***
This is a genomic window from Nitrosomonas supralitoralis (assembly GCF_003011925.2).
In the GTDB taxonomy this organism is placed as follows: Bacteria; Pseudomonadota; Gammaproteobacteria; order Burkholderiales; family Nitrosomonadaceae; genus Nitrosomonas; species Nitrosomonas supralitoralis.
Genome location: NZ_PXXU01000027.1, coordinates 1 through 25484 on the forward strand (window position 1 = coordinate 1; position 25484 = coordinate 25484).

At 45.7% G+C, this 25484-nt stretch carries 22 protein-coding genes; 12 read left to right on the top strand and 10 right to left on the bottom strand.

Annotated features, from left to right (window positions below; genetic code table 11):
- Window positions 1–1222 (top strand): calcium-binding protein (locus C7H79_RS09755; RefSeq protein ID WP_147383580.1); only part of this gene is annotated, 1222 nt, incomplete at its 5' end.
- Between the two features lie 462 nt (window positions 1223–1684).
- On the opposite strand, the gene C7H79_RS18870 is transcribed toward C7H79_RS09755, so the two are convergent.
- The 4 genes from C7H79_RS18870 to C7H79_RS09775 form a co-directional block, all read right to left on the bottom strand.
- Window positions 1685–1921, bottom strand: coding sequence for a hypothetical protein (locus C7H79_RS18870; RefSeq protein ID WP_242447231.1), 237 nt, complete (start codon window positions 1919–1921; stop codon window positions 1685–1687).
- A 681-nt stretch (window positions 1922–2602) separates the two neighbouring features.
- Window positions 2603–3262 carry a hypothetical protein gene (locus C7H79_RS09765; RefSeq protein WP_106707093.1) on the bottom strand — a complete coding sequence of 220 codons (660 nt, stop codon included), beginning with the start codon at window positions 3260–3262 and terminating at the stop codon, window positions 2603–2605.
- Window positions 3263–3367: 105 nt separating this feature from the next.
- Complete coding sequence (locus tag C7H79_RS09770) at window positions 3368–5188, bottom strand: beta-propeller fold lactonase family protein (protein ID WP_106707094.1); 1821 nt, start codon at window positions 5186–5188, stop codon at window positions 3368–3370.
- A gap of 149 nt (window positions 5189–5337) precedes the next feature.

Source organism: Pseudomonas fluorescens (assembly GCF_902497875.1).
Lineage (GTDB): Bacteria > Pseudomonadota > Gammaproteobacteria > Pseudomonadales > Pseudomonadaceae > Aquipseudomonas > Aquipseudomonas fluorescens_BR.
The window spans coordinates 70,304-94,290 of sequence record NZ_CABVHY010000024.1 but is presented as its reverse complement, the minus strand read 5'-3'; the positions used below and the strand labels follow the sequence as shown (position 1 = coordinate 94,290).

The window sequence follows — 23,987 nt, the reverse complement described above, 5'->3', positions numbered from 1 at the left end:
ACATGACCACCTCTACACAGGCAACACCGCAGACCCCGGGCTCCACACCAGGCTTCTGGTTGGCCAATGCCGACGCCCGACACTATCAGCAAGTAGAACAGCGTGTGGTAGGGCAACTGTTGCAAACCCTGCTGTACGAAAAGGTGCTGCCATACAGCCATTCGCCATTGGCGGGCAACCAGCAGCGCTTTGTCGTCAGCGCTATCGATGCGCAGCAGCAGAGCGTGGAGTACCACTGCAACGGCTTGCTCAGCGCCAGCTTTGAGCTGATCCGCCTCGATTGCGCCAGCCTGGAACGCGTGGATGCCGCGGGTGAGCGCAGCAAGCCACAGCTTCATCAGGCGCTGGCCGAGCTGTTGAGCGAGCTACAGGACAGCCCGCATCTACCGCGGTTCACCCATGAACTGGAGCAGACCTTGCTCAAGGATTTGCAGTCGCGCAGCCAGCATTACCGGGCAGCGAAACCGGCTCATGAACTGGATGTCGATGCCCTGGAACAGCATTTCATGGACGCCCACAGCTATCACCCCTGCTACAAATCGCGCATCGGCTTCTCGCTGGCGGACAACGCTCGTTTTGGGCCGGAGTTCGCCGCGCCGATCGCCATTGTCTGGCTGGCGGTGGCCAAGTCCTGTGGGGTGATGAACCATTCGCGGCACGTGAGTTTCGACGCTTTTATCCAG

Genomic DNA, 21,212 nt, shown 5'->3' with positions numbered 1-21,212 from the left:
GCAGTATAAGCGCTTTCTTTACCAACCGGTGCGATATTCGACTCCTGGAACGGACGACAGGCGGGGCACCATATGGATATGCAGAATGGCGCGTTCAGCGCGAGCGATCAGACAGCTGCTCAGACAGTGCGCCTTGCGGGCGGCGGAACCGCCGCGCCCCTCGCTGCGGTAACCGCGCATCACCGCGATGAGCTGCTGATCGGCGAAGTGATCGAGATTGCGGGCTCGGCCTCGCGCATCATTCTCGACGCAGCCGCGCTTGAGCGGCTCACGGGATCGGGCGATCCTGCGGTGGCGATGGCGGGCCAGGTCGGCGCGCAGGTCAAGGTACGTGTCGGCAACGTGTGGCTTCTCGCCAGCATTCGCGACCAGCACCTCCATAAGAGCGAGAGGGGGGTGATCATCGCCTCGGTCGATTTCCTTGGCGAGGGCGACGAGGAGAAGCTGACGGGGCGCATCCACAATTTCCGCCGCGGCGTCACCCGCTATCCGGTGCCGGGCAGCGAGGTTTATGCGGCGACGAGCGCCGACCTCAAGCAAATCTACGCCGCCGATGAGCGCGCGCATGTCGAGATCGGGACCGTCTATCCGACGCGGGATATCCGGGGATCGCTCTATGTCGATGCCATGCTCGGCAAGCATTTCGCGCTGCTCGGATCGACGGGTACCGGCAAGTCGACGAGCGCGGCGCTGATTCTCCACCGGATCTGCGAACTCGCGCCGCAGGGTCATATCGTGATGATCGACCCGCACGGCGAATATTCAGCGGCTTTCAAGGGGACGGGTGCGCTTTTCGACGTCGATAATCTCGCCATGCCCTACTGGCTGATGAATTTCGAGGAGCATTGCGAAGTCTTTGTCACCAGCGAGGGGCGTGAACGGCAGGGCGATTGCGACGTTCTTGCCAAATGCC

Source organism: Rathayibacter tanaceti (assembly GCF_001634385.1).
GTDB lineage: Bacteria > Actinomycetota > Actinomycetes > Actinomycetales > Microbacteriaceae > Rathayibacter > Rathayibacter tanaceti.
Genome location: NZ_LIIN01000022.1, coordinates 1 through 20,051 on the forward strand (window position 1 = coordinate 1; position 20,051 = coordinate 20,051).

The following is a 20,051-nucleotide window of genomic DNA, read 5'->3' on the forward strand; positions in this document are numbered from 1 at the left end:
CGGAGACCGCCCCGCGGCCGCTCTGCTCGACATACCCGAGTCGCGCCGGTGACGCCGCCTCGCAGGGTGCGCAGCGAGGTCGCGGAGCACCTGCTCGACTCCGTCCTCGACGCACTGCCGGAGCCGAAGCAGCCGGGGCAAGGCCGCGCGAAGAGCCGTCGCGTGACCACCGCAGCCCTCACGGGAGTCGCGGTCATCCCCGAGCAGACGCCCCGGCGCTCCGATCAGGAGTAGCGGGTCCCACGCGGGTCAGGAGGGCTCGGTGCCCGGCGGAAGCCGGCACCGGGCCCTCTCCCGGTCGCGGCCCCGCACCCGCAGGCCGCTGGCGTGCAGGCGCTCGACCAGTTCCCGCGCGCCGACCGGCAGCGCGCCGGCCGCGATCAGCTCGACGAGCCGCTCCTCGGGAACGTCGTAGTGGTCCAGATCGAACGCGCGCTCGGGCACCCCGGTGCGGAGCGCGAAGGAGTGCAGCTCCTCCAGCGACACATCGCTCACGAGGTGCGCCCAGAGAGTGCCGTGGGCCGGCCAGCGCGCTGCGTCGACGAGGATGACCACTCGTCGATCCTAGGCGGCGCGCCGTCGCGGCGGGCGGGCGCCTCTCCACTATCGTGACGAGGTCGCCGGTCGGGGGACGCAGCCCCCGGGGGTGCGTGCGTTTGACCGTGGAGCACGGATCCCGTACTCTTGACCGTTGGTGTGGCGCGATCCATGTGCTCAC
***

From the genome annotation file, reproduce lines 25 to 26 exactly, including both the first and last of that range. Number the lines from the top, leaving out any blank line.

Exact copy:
Genome location: NZ_LIIN01000022.1, coordinates 1 through 20,051 on the forward strand (window position 1 = coordinate 1; position 20,051 = coordinate 20,051).

The following is a 20,051-nucleotide window of genomic DNA, read 5'->3' on the forward strand; positions in this document are numbered from 1 at the left end: